overall, this had so many plot lines, and very little resolution or explanation for them..... it just wasn't for me.
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This book was genuinely a laugh out loud read. The characters were fun and the reader has no choice but to root for them the entire time.
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I would describe this book as Jane Austen meets Mean Girls meets Bridgerton.  You have the regency era and setting, but with diverse characters with naughty back stories.  The fun of this book is that it lets you peek behind the stiff, formality of Jane Austen's world to the hedonistic pleasures that are secretly indulged in by every member of society.  Definitely not your mother's Jane Austen.  A fun, light read.
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Creative, fun, whimsical premise with a very modern lens on a vintage era. I did have a tough time making my way through, though, and I'm not 100% sure I can articulate why. I do think a lot of editing could still be done on the version I read. I found the reading experience as more of a chore, and that may have been helped by cutting out repetitive scenes/themes and editing down some of the "extras". 

Overall, it was a fun escape with a lot of potential. It's just too bad that it felt like it needed some more love.

Thank you to St Martin's Press and Netgalley for providing me with the opportunity to read and review an ARC of Reputation in exchange for my fair and honest review.
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Lex Croucher's Reputation takes Mean Girls and places it in the Regency Era, complete with balls, gowns and lots of gossip. It's a charming read, but far darker than I expected based on the cover, description and reviews. Readers expecting a fun, light book should be ready for some angst.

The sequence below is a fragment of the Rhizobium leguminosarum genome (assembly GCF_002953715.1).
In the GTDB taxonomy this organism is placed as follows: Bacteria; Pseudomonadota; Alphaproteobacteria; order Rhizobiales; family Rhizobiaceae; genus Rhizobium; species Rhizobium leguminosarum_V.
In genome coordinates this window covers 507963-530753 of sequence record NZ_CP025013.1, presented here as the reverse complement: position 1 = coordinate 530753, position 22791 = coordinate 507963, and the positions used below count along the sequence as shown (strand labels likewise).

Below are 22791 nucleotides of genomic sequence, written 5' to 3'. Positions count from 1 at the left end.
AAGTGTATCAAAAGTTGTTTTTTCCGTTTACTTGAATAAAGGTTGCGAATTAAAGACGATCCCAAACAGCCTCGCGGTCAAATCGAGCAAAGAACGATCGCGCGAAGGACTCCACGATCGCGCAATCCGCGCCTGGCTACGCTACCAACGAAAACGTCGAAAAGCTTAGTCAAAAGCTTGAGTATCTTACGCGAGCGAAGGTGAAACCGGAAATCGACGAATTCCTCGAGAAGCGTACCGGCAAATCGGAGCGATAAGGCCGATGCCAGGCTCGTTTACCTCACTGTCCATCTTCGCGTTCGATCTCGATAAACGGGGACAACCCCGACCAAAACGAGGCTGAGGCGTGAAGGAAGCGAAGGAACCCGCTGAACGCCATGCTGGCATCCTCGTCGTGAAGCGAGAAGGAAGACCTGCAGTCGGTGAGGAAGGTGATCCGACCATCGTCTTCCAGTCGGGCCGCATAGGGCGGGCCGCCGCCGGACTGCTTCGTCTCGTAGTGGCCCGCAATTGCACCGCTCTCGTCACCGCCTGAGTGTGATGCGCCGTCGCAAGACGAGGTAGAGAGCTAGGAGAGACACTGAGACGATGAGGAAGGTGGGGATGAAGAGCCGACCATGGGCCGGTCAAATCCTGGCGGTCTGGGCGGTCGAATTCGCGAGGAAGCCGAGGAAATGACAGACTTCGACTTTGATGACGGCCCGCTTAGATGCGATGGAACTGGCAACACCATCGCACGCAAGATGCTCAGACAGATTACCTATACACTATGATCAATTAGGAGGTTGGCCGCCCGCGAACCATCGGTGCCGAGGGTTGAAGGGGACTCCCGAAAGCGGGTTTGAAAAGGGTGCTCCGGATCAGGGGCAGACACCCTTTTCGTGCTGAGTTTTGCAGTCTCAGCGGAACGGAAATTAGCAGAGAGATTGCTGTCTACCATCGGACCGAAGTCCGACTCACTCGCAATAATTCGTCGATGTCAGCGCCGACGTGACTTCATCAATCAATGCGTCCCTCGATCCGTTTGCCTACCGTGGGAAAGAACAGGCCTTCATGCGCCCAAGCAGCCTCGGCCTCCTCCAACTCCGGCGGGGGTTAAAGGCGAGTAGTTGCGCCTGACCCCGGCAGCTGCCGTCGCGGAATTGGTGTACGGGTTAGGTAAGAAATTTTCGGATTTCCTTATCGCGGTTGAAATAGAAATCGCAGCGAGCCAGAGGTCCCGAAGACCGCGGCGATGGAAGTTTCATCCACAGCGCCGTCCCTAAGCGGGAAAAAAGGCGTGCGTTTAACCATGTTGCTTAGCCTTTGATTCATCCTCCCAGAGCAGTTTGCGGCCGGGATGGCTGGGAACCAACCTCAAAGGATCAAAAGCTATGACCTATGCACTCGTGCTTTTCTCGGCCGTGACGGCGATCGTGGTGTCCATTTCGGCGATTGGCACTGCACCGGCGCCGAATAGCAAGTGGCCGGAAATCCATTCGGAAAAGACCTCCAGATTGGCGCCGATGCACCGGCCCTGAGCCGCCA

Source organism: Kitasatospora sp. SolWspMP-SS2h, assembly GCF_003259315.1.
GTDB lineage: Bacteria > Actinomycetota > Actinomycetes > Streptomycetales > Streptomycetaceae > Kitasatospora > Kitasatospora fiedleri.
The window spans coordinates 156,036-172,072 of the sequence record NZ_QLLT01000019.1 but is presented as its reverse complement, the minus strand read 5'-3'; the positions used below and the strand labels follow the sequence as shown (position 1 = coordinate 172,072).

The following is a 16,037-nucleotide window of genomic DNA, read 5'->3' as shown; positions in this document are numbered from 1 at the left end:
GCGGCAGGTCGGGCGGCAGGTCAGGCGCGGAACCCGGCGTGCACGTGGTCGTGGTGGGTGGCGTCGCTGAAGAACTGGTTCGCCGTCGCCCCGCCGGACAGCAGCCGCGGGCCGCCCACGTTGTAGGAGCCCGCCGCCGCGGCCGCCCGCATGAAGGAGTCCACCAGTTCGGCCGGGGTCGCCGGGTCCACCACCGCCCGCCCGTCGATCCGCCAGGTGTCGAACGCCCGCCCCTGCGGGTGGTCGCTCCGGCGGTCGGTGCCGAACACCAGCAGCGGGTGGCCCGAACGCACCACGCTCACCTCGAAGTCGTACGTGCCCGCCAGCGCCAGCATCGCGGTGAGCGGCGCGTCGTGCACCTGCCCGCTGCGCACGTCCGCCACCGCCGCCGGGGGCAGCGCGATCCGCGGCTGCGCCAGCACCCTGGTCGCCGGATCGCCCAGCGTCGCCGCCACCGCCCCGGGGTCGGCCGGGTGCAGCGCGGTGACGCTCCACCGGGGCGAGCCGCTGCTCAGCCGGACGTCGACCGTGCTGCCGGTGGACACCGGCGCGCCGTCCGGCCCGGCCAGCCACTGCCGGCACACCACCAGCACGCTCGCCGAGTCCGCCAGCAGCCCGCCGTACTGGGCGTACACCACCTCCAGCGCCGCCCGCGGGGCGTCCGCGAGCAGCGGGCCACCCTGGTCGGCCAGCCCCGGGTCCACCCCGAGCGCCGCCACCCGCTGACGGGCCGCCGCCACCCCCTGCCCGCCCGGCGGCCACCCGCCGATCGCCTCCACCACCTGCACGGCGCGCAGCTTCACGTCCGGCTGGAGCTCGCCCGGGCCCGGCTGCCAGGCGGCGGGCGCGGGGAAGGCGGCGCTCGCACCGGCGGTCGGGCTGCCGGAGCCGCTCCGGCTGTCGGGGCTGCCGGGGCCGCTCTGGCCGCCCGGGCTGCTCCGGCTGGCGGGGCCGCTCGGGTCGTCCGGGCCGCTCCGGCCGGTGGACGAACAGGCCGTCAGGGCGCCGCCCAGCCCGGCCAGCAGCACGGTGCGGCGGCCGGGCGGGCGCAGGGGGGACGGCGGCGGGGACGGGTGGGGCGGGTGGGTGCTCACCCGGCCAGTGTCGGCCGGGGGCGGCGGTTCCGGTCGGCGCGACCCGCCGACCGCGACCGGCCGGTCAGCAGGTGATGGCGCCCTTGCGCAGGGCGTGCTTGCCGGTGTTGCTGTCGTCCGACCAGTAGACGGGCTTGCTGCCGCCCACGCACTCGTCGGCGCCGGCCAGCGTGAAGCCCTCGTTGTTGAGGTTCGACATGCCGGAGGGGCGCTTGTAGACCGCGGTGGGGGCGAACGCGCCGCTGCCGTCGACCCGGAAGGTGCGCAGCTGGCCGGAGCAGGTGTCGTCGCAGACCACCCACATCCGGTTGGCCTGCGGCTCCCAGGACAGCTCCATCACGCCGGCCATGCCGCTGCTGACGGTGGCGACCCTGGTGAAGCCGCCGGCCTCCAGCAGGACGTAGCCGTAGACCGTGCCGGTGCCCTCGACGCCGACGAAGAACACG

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If you’re looking for Mean Girls set in the Regency this book is for you. I didn’t really find much to like about any of the main characters or the supporting ones. I thought the author did a good job of describing what exactly was happening with each character. I thought the love story between Georgianna and Thomas a bit contrived but I don’t want to actually give anything away. 
Overall it is a decent story and I’m glad to have been given the opportunity to read and review the book. 
Thanks to NetGalley and St. Martins press.
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Georgiana is sent to live with her aunt and uncle with the hope that she will fall in with the right crowd and find a marriage match.  But when Georgiana meets Frances at one of the boring parties her aunt drags her to, she falls in with a much rougher crowd than anticipated.  Frances and her friends are the life of every party, high energy, and incredibly mischievous.  Drugs, alcohol, wild parties with outrageous costumes… Georgiana finds herself doing things she never thought she would to keep up with the group. 

The story was really great and the characters were larger than life, but the endless partying in the middle did become a little redundant and made the mid-section drag a bit.  No real progress was made between Georgiana and Thomas (the mysterious, brooding love interest) until the last 1/3 of the book, but once Thomas started to open up, I did enjoy his character.  He has a complicated backstory and I was glad we got to explore it more.  

There are a lot of complexities to each of the characters in the story.  Though they appear to have the very best of everything there is to offer, each character has a reason for behaving the way they do, and I think Croucher did a grerat job of giving them depth.  The shining star of the story was, of course, Betty.  Anyone would be lucky to have a friend like her.  And Mr. and Mrs. Burton surprised me as well.